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The Red Roof: A Suburban Home Enlivened by Rooftop Terraced Gardens and Old Ways of Life

The Red Roof: A Suburban Home Enlivened by Rooftop Terraced Gardens and Old Ways of Life

/ Quang Ngai, Vietnam /

/ Story: Ektida N. / English version: Bob Pitakwong /

/ Photographs: Courtesy of TAA Design /

Named “The Red Roof” for its external envelope and roof deck covered with tiles in a goldish-red tone, a row house-style suburban home acts as a focal point for life on a suburban housing development in Quang Ngai, the capital and namesake of a central Vietnam province.

the red roof Suburban Home vietnam
The house façade under a rooftop terraced garden shows a modest appearance that blends with nearby homes in the neighborhood.

As might be expected, urbanization and land use change has brought a new, refreshing experience to suburban architecture and its surroundings. Quang Ngai is no exception. Over the past several years, modern homes and new lifestyles have expanded into the outskirts of the city.

Inevitably some details are already impacting the old way of life in a profound way. Among others, the once familiar sight of locals growing vegetables in the fields is gradually diminishing.

the red roof Suburban Home vietnam

Content in the existing circumstances, a couple in their mid-50s are resolved not to change, preferring to live life the old-fashioned way. They were born and raised here, after all. And that’s exactly where a capable team of architects at TAA Design came in to produce desired outcome.

The result is a suburban home that’s neither too big nor too small offering 190 square meters of usable space, one with the power of storytelling about their youthful exuberance having grown up in the area.

A charcoal sketch shows the house’s location in the context of surrounding suburbia. / Courtesy of TAA Design
In cross section, a perspective drawing shows the layout of the rooftop terraced garden in relation to the center courtyard and other areas of the house plan. / Courtesy of TAA Design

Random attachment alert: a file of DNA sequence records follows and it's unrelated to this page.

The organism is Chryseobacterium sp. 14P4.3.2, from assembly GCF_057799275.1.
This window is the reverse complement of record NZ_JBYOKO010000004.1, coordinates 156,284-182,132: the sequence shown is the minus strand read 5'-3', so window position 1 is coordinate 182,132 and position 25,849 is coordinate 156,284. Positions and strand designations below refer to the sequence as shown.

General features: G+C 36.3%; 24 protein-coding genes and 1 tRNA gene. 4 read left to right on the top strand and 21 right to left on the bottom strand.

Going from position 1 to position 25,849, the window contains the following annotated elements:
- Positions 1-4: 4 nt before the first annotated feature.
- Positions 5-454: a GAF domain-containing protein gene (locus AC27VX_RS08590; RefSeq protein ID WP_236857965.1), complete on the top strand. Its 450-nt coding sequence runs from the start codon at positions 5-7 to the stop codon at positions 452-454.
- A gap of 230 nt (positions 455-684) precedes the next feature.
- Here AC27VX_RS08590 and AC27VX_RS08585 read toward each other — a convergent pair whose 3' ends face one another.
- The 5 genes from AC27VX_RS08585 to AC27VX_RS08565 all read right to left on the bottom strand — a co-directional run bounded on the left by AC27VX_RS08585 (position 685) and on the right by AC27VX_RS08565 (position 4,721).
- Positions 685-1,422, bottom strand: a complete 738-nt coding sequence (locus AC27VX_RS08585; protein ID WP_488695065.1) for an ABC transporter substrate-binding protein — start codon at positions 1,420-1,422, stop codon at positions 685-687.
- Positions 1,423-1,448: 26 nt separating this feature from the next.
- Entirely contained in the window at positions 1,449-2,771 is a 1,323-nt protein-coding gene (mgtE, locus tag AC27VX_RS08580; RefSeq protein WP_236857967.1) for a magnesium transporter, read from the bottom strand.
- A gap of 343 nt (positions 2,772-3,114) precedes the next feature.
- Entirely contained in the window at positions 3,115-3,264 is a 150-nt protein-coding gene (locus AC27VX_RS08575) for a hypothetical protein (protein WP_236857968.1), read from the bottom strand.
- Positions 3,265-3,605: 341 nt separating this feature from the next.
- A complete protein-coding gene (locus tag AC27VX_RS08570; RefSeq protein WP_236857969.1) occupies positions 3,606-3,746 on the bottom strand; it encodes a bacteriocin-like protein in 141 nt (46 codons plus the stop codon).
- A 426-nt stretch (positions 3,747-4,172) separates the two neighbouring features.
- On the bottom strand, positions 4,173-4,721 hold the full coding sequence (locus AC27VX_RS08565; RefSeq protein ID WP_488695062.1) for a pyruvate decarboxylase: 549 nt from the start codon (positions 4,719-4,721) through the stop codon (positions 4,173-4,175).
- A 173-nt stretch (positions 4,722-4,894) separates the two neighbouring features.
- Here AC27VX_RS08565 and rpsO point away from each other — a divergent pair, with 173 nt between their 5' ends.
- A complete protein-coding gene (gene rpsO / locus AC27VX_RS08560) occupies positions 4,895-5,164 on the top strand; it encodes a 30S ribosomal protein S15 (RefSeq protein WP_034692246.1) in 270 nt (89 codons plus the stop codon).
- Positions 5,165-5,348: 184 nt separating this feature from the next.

Seen from a distance, the house façade rises flanked by neighboring homes that are part of a continuous row in a uniform way.

There’s a narrow street on one side typical of a village in the countryside, which gives the home a favorable position in terms of design. This allows generous openings in the side wall to admit light and fresh outdoor air into the home, resulting in a comfortable indoor environment.

A drawing shows different areas and functions in the house plan. / Courtesy of TAA Design
The drawing shows the mezzanine floor area. / Courtesy of TAA Design
A side elevation drawing shows different areas and functions of the house plan, starting from the water tank at the top to the lowest point abutting on the street in front, a natural way to keep the terraced garden well supplied using water flowing from high to low. / Courtesy of TAA Design

Step inside, and you find multipurpose double space rooms scattered at three different locations. Together they add a sense of space and interaction in the interior, providing physical ease and relaxation all the way to the second floor.

The first room holds sitting areas with a bicycle workshop situated at the front, while the second contains a place for boiling water and cooking meat over an open fire like old times. The third room is an open area located at the rear bordering on the bedroom that opens to reap the full health benefits of a backyard landscape.

the red roof Suburban Home vietnam
The interior appears light and airy thanks to rooftop skylights and generous openings in the exterior walls.

At the front, the bicycle workshop is protected by a folding gate system with wire mesh infills. There are sitting areas located further inside, connected to a kitchen in the middle of the house plan that serves as the center of everyday life in the family. For privacy, the bedroom is situated in a quiet and secluded area at the back.